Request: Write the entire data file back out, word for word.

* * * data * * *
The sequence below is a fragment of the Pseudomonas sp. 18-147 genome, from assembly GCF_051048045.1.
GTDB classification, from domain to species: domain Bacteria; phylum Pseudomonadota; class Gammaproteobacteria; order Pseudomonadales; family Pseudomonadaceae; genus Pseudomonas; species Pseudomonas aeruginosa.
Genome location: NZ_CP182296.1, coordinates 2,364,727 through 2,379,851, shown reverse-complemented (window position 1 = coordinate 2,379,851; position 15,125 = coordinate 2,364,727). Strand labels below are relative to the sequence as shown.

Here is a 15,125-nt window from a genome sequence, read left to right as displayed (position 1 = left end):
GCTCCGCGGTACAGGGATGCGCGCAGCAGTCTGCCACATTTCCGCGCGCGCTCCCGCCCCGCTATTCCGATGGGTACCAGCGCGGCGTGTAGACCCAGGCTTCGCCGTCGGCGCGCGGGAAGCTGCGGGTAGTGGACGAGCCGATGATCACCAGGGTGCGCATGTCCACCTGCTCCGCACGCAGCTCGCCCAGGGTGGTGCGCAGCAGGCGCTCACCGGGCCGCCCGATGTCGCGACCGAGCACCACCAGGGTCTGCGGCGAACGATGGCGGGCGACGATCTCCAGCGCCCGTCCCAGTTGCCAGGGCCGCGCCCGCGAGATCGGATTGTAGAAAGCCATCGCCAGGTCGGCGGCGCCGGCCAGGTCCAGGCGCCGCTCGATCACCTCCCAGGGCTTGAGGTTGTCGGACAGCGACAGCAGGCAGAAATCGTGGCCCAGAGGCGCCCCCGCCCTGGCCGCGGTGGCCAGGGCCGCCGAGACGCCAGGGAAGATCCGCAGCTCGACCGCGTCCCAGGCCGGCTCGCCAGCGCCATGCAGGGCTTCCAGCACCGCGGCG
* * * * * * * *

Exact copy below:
The sequence below is a fragment of the Pseudomonas sp. 18-147 genome, from assembly GCF_051048045.1.
GTDB classification, from domain to species: domain Bacteria; phylum Pseudomonadota; class Gammaproteobacteria; order Pseudomonadales; family Pseudomonadaceae; genus Pseudomonas; species Pseudomonas aeruginosa.
Genome location: NZ_CP182296.1, coordinates 2,364,727 through 2,379,851, shown reverse-complemented (window position 1 = coordinate 2,379,851; position 15,125 = coordinate 2,364,727). Strand labels below are relative to the sequence as shown.

Here is a 15,125-nt window from a genome sequence, read left to right as displayed (position 1 = left end):
GCTCCGCGGTACAGGGATGCGCGCAGCAGTCTGCCACATTTCCGCGCGCGCTCCCGCCCCGCTATTCCGATGGGTACCAGCGCGGCGTGTAGACCCAGGCTTCGCCGTCGGCGCGCGGGAAGCTGCGGGTAGTGGACGAGCCGATGATCACCAGGGTGCGCATGTCCACCTGCTCCGCACGCAGCTCGCCCAGGGTGGTGCGCAGCAGGCGCTCACCGGGCCGCCCGATGTCGCGACCGAGCACCACCAGGGTCTGCGGCGAACGATGGCGGGCGACGATCTCCAGCGCCCGTCCCAGTTGCCAGGGCCGCGCCCGCGAGATCGGATTGTAGAAAGCCATCGCCAGGTCGGCGGCGCCGGCCAGGTCCAGGCGCCGCTCGATCACCTCCCAGGGCTTGAGGTTGTCGGACAGCGACAGCAGGCAGAAATCGTGGCCCAGAGGCGCCCCCGCCCTGGCCGCGGTGGCCAGGGCCGCCGAGACGCCAGGGAAGATCCGCAGCTCGACCGCGTCCCAGGCCGGCTCGCCAGCGCCATGCAGGGCTTCCAGCACCGCGGCG